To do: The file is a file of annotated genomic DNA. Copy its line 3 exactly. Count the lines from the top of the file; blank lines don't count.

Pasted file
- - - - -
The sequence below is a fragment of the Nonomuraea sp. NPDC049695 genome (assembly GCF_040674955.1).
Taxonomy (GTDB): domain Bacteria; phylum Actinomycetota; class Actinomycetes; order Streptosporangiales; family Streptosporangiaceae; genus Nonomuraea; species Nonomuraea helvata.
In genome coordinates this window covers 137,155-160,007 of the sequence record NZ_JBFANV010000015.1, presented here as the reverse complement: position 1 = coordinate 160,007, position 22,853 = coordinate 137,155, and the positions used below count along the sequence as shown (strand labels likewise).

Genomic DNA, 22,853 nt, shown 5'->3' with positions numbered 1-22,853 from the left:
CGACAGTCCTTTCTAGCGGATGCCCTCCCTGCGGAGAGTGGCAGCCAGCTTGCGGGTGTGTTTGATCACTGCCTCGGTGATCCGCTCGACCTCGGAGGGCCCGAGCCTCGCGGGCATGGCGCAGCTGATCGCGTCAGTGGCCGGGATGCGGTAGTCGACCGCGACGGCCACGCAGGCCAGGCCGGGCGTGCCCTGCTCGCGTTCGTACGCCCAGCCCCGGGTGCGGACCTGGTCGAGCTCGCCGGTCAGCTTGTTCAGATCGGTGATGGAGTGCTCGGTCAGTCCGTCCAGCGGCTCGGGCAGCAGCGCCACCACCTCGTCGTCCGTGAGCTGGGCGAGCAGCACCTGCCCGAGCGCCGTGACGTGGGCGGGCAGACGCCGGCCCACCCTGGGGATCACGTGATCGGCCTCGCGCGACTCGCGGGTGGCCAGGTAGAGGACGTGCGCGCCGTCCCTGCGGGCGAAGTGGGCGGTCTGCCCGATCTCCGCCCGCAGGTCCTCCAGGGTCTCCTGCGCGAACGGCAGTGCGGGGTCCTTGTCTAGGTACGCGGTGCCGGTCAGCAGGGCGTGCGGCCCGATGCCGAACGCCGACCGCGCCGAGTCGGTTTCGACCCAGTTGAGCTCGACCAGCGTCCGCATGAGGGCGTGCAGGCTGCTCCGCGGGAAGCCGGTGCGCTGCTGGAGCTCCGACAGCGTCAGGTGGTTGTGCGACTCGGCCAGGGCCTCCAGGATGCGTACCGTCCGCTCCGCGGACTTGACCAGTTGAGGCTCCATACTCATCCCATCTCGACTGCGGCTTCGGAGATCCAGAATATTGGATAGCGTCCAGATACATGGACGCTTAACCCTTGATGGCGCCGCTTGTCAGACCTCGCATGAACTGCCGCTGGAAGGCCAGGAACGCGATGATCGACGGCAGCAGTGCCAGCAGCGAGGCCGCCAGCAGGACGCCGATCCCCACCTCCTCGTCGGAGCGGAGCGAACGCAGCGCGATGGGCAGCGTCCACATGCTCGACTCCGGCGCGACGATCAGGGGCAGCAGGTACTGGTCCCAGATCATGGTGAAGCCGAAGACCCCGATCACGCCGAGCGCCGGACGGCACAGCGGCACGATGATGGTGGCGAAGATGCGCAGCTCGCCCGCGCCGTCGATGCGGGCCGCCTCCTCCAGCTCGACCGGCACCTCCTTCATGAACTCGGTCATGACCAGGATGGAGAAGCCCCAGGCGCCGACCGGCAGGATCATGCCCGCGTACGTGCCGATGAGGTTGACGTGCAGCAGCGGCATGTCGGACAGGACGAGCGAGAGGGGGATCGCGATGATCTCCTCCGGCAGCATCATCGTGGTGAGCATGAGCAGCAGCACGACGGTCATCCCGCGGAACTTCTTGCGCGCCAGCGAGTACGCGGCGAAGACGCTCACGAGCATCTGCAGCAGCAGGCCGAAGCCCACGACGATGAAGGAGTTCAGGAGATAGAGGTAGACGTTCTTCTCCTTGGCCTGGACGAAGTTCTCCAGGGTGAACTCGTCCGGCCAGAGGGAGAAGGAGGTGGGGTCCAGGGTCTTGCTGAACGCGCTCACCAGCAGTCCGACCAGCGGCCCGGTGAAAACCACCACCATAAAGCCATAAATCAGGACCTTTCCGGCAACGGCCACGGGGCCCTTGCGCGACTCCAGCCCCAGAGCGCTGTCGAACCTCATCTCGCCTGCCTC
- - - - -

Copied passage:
In genome coordinates this window covers 137,155-160,007 of the sequence record NZ_JBFANV010000015.1, presented here as the reverse complement: position 1 = coordinate 160,007, position 22,853 = coordinate 137,155, and the positions used below count along the sequence as shown (strand labels likewise).